We have made it to day 6 of BIR2011 and I have had so much fun sharing some of the Larks' favorite reads with all of our readers. I have to admit the interview with today's author made me all fan-girly. We are featuring Frost, but since its the second book in the series we couldn't ignore the first book, Stork. Candlewick has graciously provided a copy of both Stork and Frost for one of our readers. A huge THANK YOU to Wendy Delsol for her time and writing such a fun series and to Candlewick for the giveaway books. You can find the giveaway details at the end of this post.
Andrea @ Reading Lark: I love the mythology that you used in Stork and Frost. What type of research did you do to find such interesting tales?
Wendy: Once I decided upon Minnesota as a setting for the novels, the pockets of Scandinavian communities came to mind. I’ve always had a small fascination for Iceland. For literary purposes, both its name and remote location are intriguing. Using a variety of online resources, I explored the cosmologies of both Norse Mythology and The Icelandic Sagas. It’s important here to mention that my books are loosely based on Norse lore. I take liberties, big-time liberties.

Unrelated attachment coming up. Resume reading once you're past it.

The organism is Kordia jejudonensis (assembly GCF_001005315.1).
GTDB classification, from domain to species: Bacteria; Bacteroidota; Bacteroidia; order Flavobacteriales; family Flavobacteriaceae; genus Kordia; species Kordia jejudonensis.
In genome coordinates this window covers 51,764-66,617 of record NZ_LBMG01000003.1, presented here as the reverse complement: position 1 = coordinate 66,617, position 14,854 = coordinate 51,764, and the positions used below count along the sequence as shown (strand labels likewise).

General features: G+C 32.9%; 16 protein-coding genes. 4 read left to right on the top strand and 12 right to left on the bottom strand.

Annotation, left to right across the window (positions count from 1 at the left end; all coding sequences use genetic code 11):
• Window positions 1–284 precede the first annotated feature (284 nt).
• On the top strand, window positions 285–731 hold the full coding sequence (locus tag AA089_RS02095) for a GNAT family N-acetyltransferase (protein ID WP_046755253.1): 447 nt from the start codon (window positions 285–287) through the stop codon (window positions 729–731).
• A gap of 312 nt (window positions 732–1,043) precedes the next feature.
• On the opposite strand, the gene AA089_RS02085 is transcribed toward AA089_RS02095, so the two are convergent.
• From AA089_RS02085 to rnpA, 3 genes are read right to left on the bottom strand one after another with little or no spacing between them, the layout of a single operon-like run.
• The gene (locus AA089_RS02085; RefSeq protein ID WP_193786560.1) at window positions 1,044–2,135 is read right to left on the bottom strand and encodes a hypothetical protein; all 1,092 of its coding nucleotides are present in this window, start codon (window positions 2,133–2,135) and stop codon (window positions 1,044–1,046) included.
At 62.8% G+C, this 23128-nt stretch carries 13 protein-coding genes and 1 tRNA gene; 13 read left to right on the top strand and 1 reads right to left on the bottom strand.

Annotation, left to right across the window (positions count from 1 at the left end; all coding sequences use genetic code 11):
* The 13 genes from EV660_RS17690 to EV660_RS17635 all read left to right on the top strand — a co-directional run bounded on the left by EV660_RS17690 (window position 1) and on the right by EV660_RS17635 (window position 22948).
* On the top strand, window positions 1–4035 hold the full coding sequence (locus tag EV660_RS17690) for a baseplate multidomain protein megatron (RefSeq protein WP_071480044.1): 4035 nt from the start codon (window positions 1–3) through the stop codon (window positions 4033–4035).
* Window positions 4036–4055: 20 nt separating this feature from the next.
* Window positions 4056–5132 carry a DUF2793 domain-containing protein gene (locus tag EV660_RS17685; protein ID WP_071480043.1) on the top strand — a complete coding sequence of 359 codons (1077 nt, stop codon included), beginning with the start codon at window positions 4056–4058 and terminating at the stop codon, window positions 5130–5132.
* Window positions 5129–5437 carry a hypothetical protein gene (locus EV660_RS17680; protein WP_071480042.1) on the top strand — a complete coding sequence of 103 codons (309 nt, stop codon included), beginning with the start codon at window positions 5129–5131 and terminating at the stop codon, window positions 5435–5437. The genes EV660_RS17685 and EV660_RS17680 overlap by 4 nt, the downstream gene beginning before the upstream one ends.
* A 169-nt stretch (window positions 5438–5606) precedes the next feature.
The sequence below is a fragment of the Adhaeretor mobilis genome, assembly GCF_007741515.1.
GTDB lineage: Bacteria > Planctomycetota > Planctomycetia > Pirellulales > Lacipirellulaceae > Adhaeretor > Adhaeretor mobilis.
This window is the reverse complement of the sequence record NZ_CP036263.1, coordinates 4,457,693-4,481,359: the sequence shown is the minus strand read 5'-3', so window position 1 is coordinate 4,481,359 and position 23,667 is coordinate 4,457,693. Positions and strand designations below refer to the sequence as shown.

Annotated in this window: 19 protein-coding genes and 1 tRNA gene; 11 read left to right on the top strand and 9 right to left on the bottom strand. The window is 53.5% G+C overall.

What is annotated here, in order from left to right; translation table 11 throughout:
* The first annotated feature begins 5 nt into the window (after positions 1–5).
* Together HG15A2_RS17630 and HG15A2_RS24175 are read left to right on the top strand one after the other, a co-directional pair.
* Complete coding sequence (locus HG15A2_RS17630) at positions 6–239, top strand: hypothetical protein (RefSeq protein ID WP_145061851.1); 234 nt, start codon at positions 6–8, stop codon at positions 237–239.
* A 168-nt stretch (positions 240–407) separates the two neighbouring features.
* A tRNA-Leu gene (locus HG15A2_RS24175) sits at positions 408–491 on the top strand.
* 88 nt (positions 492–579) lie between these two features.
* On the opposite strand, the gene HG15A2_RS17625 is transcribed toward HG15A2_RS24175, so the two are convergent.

Andrea @ Reading Lark: Out of all the myths and legends you used to create Stork and Frost, which one has been your favorite?
Wendy: While exploring the Christmas customs of Iceland, I came across an old folktale of a Yule Cat, a giant and vicious feline that eats children who are without a new piece of clothing at Christmas time. It is speculated that this was an incentive to get children to assist with the autumn wool work. Well, with my Katla being into clothing and design, I simply had to find a place for this legend in Frost.
Andrea @ Reading Lark: Who is your favorite character to write in the series?
Wendy: The obvious answer is, of course, Katla. All three books in the series are written in her first- person voice. She’s funny and snarky and imperfect. Aren’t we all, at times? Having said that, I also love Hulda. Though she’s part of ancient Norse coven of white witches, she respects and cites the beliefs of other cultures: Japanese and Native American, for example.
Andrea @ Reading Lark: Which book was more fun to write: Stork or Frost?
Wendy: Hmm. If pressed, I would have to say Stork. While inventing Katla’s history and exploring her voice, I was fairly obsessed with the writing process. Fueled is the word I use to describe my excitement for the story. I wrote the novel in five months, even while battling an injury to my right arm that had me in a sling and typing with my left hand only.